Chives grow best in full sun in a fairly rich, moist soil, which is high in organic matter, and has a pH of 6 to 8. Chives will, however, tolerate partial shade and most soil types. Chives should be fertilized several times during the growing season with a balanced commercial fertilizer or bone meal and manure. Although specific recommendations are not available for chives, a general recommendation is to incorporate 50 to 75 pounds each of nitrogen, phosphate, and potash per acre at planting. Sidedress with an additional 10 to 15 pounds of nitrogen two times during the growing season. Chives should be kept well watered and weeded.

Planting and Culture
Chive seed germinate easily, but slowly. Sow seed about 1/2 inch deep in flats containing a peat-based soilless mix. Maintain constant moisture and a soil temperature of 60 to 70 F. In four to six weeks, the young plants can be planted outdoors, preferably after all danger of frost is past. Chives can also be direct seeded outside when the soil is warm, but then few if any leaves should be harvested that first year. Chives may be propagated by simply dividing large clumps into smaller clumps of about 5 bulbs each at any time during the growing season. All plantings should be divided every two to three years to prevent over-crowding. Space plants 4 to 15 inches apart in rows 20 or more inches apart, depending on the width of the cultivator that will be used. Chives are bothered by few disease or insect pests.

Leaves can be harvested after established plants are 6 inches tall. To harvest, simply cut the leaves 2 inches above the ground. Usually, in home gardens or small herb operations, all the leaves of a clump of plants are not cut off at one time. This allows that same clump of plants to be cut over and over again throughout the growing season. In larger operations where this approach is unpractical, the entire clump of plants is cut 2 inches above the ground, but then it takes several weeks before that clump can be recut again. The new growth, however, will be very tender. All plants should be cut regularly to encourage new bulblets to develop, to prevent leaves from becoming tough, and to prevent flower formation.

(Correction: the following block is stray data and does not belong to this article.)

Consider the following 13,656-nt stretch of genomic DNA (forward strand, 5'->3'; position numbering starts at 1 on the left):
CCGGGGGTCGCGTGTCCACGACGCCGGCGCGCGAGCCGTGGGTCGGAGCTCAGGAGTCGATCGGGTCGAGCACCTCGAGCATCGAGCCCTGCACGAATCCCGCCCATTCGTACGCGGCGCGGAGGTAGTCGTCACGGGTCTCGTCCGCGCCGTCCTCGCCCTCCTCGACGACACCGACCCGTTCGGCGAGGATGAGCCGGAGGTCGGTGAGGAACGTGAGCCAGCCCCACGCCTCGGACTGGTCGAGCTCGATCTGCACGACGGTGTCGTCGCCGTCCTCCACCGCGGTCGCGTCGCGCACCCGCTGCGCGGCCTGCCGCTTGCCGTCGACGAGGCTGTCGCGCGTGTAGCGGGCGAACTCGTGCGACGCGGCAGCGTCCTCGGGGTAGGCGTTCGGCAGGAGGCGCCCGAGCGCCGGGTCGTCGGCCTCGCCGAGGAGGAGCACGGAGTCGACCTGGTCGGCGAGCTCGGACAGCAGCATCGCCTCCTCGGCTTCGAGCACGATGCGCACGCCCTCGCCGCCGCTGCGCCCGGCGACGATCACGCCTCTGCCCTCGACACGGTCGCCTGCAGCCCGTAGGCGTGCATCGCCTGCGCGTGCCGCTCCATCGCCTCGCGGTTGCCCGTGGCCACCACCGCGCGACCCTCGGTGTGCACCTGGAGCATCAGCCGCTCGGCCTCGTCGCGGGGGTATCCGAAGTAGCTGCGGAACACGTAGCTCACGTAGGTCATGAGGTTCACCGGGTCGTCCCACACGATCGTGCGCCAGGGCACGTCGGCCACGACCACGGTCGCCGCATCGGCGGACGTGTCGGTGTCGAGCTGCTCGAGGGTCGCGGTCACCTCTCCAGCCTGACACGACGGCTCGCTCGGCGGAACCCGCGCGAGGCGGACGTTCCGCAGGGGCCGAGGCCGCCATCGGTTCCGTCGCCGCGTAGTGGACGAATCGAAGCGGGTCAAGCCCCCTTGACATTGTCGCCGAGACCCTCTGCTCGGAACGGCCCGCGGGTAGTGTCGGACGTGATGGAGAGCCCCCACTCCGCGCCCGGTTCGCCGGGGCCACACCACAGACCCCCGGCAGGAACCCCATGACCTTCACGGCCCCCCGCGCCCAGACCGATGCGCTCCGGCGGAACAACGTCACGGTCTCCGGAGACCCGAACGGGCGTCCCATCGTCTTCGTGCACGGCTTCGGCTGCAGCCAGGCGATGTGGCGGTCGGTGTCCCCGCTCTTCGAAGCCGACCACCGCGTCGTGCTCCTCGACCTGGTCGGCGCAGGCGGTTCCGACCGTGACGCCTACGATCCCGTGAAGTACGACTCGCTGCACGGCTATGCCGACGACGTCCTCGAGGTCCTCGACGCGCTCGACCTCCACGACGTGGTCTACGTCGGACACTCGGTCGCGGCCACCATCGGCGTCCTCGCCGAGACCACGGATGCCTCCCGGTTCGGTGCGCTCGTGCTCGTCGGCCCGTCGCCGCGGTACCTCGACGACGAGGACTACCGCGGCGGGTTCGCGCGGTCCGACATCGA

It's time for planting soon

As I promised I'm posting photos of a few of my seedlings. I start chives, parsley, basil, peppers plants and a few specialty flowers indoors first. I'm a true believer in using fresh herbs in my meals, not saying that I never use dried store bought ones though.

This photo is of my baby pepper plants. I will transplanting them in about two weeks to the garden, which already has four varieties of lettuce and scallions growing.

Stay tuned for new recipes...

Dressing Up Dinner Rolls

Savory Cobblestone Bread

7 oz. Parmesan cheese
2 tsp. Italian seasonings mix
6 tbl. Butter, melted
2 cloves garlic, pressed
2 cans (11 oz each) refrigerated dinner rolls

Preheat oven 375 degrees. Place cheese and Italian mix in bowl and mix well. Melt butter and press garlic into butter. Separate dough into 16 rolls. But each roll into squares and dip rolls in butter mixture, toss into cheese mixture and then place coated pieces in a single layer over the bottom of a greased baking dish.

Bake at 25-30 minutes.

April 6, 2006

A Tartlet for a Spring Afternoon

Another beautiful day in Missouri. I love to wake up and walk outside (to take the pups out) and feel 57 degree weather at 6:00 am.

Yes, spring is upon us and that means it's time for BBQ parties and family gathering...

Try serving these wonderful tartlets at your next party.

Really Raspberry Tartlets

Makes 10--May Be Doubled

1 cup flour
4 ounces (1/2 package) cream cheese, softened
1/2 cup (one stick) butter, softened
1/4 teaspoon salt

Using an electric mixer, mix together flour, cream cheese, butter, and salt until a dough forms. Wrap the dough in plastic and refrigerate at least 30 minutes (or up to 24 hours). If chilled longer than 1 hour, let the dough warm up at room temperature for about 20 minutes. If you are in a hurry, you can place the dough in the freezer to chill for 15-20 minutes.
Divide the dough into 10 balls and place them in a standard size muffin pan. Press each dough ball into the bottom and up the sides of the muffin cup to form a shell. Bake at 350 degrees until nicely browned, about 20-25 minutes. Carefully invert the pan to the remove baked shells, and cool on a wire rack. (Note: the pastry shells can be made a day in advance or even frozen).

Cream Cheese Filling:
8 ounces (one package) cream cheese, softened
1/2 cup powdered sugar